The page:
In order to understand the relationship between the sensory attributes of coffee (including factors such as acidity, flavor, and aftertaste), and given the possible influences of genetic factors on coffee quality, we evaluated the sensory quality of 10 commercial cultivars of Coffea arabica in three important coffee regions of Minas Gerais, Brazil, and examined, via path analysis, the interactions of the attributes that determine coffee quality. The experiments were conducted in three cities (Lavras, Patrocínio, and Turmalina) in three separate regions of cultivation in Brazil. Beverage quality was evaluated by assessing the sensory attributes of the cultivars Oeiras MG 6851, Catiguá MG 1, Sacramento MG 1, Catiguá MG 2, Araponga MG 1, Paraíso MG H419-1, Pau Brasil MG 1, Catiguá MG3, Topázio MG1190, and Bourbon Amarelo LCJ10, the last of which was used as the control cultivar. Experiments were designed in a randomized block consisting of 3.5 m × 0.7 m plots containing 10 plants of the various cultivars, with three replicates of each plot. We concluded that cultivation environment greatly influences the quality of the coffee produced by the cultivars. The cultivars Bourbon LCJ10, Araponga MG1, Paraíso MG H419-1, Sacramento MG1, Oeiras MG6851, and Catiguá MG2 exhibiting high potential for cultivation in the regions of Lavras, Patrocínio, and Turmalina.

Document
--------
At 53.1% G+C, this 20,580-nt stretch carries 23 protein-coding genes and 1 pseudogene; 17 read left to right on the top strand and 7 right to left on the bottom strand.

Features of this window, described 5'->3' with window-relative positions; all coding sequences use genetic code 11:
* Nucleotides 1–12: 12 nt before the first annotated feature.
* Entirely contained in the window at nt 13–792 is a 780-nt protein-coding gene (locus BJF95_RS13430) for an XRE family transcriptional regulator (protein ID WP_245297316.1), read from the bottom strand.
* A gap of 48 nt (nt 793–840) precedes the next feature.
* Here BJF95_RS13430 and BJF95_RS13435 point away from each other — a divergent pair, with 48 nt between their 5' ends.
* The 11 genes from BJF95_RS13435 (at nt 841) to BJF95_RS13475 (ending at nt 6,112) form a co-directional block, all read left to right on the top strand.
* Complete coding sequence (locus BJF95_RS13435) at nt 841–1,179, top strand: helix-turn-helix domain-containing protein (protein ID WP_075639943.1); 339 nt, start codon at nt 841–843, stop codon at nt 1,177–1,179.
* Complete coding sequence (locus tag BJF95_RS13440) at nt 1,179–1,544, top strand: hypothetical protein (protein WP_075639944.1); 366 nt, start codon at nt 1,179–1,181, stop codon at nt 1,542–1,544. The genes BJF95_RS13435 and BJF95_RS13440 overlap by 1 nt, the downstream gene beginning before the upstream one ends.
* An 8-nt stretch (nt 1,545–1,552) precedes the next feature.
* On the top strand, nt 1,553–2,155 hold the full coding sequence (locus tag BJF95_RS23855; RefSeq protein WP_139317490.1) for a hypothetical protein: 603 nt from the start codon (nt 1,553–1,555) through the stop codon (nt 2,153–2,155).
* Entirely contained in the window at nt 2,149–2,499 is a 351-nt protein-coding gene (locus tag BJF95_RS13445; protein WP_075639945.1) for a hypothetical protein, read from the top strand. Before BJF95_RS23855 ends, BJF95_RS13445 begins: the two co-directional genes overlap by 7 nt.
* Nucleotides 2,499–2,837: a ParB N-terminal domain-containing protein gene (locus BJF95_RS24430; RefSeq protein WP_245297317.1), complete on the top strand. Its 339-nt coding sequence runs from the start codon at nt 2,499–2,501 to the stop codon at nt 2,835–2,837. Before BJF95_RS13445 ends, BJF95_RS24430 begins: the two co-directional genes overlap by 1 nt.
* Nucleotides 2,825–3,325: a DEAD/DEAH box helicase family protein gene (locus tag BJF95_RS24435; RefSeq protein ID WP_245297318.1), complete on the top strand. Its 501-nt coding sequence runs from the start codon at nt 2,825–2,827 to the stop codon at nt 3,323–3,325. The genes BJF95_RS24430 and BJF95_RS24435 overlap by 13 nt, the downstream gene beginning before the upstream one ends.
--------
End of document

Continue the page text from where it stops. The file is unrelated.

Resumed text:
Key words: Coffea arabica, sensory analysis, path analysis, genotype-environment interactions.
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